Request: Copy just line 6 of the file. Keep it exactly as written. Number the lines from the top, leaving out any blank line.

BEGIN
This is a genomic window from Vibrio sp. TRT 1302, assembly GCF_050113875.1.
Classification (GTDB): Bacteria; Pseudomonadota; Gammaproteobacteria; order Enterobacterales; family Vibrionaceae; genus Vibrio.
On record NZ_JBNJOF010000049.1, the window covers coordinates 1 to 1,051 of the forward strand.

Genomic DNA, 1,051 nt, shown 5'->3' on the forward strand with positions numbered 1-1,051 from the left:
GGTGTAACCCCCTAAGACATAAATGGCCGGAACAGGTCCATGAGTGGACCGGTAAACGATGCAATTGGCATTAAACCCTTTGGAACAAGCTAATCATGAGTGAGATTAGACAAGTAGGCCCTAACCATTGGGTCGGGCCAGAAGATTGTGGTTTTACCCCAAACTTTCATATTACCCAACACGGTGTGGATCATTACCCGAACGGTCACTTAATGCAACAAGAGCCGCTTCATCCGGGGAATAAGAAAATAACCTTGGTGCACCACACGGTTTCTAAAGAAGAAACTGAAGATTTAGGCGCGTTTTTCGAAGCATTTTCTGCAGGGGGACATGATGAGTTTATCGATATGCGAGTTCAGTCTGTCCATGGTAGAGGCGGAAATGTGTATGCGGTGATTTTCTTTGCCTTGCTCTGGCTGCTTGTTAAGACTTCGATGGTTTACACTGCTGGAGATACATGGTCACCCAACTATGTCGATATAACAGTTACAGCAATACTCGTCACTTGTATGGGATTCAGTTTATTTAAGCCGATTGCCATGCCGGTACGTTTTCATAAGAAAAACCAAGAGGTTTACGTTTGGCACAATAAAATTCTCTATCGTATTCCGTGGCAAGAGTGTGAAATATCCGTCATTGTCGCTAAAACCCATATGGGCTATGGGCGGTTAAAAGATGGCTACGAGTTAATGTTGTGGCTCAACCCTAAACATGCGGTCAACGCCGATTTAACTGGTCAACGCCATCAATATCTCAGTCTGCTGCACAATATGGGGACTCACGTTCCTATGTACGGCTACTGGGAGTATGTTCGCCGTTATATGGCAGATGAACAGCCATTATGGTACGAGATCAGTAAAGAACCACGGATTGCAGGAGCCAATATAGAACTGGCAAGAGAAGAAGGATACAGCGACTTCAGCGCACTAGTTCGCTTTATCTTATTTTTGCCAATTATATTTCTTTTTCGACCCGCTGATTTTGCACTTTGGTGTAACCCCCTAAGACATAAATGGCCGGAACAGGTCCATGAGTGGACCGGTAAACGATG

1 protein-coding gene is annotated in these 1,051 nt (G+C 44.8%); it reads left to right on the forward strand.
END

1 protein-coding gene is annotated in these 1,051 nt (G+C 44.8%); it reads left to right on the forward strand.